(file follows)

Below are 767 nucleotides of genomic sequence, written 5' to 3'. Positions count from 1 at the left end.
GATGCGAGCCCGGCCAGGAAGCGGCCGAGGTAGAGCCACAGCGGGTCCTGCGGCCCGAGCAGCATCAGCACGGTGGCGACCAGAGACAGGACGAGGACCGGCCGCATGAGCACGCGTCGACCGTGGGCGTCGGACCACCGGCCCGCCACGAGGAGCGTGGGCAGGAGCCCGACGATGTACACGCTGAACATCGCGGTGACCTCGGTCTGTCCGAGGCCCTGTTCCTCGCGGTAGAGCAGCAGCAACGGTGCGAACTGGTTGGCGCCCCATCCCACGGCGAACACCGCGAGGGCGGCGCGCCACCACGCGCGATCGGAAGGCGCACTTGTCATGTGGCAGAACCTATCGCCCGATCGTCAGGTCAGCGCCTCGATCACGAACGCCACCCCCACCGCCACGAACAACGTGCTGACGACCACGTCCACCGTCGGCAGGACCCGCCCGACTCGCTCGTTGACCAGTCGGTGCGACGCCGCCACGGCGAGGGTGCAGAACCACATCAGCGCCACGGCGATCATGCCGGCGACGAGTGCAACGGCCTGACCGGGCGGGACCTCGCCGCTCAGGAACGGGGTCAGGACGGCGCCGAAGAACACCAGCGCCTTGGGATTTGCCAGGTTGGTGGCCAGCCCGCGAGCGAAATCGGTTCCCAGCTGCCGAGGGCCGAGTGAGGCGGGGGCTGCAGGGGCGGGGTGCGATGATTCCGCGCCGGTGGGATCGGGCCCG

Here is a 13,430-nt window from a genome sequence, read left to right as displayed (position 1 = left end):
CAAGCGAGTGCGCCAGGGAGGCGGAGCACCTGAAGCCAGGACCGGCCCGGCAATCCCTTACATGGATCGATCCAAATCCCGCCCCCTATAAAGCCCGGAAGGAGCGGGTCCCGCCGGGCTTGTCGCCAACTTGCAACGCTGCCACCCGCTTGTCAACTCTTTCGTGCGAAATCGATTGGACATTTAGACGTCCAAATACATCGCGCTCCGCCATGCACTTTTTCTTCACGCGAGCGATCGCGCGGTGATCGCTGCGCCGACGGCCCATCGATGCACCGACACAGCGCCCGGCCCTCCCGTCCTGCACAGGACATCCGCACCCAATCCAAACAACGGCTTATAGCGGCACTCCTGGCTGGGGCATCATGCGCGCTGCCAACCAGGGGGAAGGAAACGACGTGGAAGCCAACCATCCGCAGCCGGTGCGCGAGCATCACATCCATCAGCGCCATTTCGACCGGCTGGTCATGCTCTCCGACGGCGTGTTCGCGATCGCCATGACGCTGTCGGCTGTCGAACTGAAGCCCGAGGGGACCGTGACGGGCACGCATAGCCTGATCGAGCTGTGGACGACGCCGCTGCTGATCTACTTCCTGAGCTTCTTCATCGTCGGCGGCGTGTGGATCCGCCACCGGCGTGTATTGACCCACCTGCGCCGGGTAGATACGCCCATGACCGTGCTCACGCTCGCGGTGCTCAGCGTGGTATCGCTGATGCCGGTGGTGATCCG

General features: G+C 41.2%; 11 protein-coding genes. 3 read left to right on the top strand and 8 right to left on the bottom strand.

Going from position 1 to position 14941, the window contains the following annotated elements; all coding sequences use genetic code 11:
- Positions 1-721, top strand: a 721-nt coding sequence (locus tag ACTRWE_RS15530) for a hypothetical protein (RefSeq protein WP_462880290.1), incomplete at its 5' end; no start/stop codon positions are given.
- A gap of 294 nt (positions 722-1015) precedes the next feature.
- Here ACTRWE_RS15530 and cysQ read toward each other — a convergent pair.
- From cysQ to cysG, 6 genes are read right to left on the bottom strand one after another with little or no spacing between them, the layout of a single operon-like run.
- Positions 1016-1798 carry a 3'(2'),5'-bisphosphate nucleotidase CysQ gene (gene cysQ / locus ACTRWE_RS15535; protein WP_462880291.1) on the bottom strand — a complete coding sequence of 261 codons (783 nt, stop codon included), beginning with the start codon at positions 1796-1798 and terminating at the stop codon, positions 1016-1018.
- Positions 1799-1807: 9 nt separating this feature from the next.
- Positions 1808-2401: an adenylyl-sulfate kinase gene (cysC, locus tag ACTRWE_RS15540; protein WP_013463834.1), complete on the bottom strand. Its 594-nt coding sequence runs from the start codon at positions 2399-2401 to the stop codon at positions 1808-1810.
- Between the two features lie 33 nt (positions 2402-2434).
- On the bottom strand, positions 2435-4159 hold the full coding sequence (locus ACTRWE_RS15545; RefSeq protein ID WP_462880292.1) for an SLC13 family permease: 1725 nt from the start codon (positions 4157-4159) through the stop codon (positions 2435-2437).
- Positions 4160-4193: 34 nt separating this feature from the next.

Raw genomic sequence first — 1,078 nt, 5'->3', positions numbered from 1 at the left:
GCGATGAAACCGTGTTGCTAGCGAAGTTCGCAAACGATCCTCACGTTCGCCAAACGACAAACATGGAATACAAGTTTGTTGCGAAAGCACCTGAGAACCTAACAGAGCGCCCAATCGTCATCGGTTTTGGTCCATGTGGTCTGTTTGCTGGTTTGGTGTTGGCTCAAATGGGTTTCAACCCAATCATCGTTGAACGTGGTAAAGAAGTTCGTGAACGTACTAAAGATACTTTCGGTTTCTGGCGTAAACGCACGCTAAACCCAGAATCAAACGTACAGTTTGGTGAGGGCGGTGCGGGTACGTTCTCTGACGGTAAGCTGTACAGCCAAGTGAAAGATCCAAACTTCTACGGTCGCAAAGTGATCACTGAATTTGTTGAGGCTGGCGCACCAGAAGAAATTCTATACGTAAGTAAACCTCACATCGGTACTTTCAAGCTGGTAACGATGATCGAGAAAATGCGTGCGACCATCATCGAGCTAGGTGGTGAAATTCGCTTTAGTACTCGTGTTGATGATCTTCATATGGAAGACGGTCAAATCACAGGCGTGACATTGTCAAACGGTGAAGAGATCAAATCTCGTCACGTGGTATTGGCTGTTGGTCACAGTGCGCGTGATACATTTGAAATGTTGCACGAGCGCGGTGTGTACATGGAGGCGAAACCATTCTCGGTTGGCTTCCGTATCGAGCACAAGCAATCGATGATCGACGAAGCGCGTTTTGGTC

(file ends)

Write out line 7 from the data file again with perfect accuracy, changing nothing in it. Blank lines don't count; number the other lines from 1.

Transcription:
- Positions 1-721, top strand: a 721-nt coding sequence (locus tag ACTRWE_RS15530) for a hypothetical protein (RefSeq protein WP_462880290.1), incomplete at its 5' end; no start/stop codon positions are given.